Swinburne uses AI to detect fast radio bursts in real-time

Monday 5 August 2019 by Katherine Moody

An artist's impression of the fast radio burst detected on October 17 2018 at the Molonglo Radio Telescope near Canberra, Australia. Credit: James Josephides/Swinburne

In summary

  • A Swinburne PhD student has built an automated system that uses artificial intelligence to capture fast radio bursts (FRBs) in real-time
  • Student Wael Farah is the first to discover FRBs in real-time with a fully automated, machine learning system
  • Five bursts were captured using the machine learning system and published in the Monthly Notices of the Royal Astronomical Society

A Swinburne PhD student has built an automated system that uses artificial intelligence (AI) to revolutionise our ability to detect and capture fast radio bursts (FRBs) in real-time.  

FRBs are mysterious and powerful flashes of radio waves from space, thought to originate billions of light years from the Earth. They last for only a few milliseconds (a thousandth of a second) and their cause is one of astronomy’s biggest puzzles. 

Wael Farah developed the FRB detection system, and is the first person to discover FRBs in real-time with a fully automated, machine learning system. Mr Farah’s system has already identified five bursts – including one of the most energetic ever detected, as well as the broadest. 

His results have been published in the Monthly Notices of the Royal Astronomical Society

Capturing fast radio bursts in real-time

Mr Farah trained the on-site computer at the Molonglo Radio Observatory near Canberra to recognise the signs and signatures of FRBs, and trigger an immediate capture of the finest details seen to date.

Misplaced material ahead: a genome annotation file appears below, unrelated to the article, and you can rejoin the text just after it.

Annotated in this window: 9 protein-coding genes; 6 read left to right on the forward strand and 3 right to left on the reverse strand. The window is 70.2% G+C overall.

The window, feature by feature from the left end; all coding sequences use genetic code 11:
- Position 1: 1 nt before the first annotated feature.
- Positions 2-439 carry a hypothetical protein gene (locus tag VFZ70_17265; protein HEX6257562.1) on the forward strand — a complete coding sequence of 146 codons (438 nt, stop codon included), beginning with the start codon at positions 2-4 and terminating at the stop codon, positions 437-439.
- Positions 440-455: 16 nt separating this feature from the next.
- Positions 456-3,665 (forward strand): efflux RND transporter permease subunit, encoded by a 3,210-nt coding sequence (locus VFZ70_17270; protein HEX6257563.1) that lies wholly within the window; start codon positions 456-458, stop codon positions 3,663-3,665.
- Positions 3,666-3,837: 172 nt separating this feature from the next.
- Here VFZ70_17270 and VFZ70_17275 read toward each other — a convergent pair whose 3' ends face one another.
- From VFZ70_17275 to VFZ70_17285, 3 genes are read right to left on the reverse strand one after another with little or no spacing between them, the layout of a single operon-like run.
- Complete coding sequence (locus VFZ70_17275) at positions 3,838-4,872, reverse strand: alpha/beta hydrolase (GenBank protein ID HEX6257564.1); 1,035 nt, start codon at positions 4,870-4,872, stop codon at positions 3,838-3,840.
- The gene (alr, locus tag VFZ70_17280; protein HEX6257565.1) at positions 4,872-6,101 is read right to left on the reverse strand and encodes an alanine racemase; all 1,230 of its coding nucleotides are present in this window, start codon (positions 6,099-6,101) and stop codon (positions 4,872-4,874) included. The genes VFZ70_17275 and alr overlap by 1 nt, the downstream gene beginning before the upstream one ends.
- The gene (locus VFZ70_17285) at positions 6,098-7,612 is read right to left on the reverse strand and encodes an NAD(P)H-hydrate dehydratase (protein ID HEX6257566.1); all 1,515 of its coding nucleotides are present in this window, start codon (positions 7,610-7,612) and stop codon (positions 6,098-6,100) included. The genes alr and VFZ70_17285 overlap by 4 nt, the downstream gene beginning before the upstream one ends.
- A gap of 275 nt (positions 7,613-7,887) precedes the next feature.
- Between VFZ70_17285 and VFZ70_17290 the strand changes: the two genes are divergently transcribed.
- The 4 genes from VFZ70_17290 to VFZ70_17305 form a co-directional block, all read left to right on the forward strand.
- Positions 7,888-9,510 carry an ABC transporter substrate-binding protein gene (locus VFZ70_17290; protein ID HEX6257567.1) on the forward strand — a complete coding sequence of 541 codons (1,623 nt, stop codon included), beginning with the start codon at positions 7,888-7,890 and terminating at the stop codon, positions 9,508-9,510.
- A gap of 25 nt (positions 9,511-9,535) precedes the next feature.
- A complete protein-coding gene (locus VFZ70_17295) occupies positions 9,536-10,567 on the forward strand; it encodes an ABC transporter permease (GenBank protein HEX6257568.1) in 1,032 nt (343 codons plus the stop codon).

The bursts were detected within seconds of their arrival at the Molonglo Radio Telescope, producing high quality data that allowed Swinburne researchers to study their structure accurately, and gather clues about their origin. 

Mr Farah says his interest in FRBs comes from the fact they can potentially be used to study matter around and between galaxies that is otherwise almost impossible to see.

“It is fascinating to discover that a signal that travelled halfway through the universe, reaching our telescope after a journey of a few billion years, exhibits complex structure, like peaks separated by less than a millisecond,” he says.

Molonglo project scientist, Dr Chris Flynn says: “Wael has used machine learning on our high-performance computing cluster to detect and save FRBs from amongst millions of other radio events, such as mobile phones, lightning storms, and signals from the Sun and from pulsars.” 

Australian Research Council Laureate Fellow and project leader, Professor Matthew Bailes says: “Molonglo’s real-time detection system allows us to fully exploit its high time and frequency resolution and probe FRB properties that were previously unobtainable.” 


One of the FRBs shows remarkable structure in time and radio frequency. The fine details seen here could only be captured because the computers had been trained to spot FRBs within seconds of their arrival at the Earth. Image credit: Wael Farah/Swinburne

The five bursts were found as part of the UTMOST FRB search program - a joint collaboration between Swinburne and the University of Sydney. The Molonglo telescope is owned by the University of Sydney.

World-first discoveries

In June, Swinburne astrophysicists Dr Adam Deller and Dr Ryan Shannon, from the Centre for Astrophysics and Supercomputing, were part of a team that determined the precise location of a one-off FRB for the first time.

Dr Shannon also led the discovery of 20 FRBS in 2018, nearly doubling the known number of bursts at that time.